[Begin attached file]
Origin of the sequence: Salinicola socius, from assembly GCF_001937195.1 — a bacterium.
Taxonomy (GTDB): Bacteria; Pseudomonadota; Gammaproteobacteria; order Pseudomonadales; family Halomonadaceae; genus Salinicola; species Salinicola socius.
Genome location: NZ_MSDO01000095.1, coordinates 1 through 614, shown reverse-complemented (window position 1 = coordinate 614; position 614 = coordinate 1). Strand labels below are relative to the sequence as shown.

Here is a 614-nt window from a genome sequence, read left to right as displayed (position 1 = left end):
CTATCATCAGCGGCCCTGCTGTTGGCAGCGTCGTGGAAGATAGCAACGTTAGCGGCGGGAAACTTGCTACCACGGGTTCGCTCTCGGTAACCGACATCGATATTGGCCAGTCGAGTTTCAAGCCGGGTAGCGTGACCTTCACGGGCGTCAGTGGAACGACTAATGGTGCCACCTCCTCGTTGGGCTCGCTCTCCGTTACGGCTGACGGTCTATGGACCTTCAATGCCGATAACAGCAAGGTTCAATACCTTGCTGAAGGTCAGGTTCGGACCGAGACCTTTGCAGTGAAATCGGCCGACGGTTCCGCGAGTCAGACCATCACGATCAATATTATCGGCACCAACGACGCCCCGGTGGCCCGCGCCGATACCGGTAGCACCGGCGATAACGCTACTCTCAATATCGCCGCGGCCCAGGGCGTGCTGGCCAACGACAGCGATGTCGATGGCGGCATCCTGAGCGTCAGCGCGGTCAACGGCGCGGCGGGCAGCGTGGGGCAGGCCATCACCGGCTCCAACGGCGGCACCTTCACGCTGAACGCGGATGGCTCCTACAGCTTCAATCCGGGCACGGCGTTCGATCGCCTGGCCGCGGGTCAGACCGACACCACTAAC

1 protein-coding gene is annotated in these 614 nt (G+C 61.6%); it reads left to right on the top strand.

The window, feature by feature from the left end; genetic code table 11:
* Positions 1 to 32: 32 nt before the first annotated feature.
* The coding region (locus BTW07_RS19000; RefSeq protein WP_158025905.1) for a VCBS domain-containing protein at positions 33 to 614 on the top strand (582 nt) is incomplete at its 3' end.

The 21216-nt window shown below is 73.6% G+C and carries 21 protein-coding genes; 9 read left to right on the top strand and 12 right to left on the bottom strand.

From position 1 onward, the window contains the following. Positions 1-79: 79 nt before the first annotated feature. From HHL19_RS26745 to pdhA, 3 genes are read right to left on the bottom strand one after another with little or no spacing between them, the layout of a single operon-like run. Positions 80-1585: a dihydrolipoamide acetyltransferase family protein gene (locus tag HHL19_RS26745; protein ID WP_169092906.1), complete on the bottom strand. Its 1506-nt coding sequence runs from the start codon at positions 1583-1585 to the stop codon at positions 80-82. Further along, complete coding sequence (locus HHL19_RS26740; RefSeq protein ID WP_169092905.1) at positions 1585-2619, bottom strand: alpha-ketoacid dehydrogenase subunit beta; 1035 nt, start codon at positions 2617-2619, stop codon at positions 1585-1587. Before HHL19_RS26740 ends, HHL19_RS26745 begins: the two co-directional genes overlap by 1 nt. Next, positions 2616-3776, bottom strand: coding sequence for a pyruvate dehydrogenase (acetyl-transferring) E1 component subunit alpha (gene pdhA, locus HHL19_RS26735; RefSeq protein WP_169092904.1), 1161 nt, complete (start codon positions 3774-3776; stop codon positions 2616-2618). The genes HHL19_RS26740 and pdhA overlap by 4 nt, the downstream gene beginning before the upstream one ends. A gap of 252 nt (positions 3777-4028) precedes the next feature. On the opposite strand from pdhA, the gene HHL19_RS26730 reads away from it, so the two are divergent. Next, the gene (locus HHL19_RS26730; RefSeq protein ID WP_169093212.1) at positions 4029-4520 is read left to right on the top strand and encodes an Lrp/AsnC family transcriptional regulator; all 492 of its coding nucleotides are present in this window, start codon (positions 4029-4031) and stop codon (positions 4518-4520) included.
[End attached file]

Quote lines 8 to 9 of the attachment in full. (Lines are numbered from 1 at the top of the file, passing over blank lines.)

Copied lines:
* Positions 1 to 32: 32 nt before the first annotated feature.
* The coding region (locus BTW07_RS19000; RefSeq protein WP_158025905.1) for a VCBS domain-containing protein at positions 33 to 614 on the top strand (582 nt) is incomplete at its 3' end.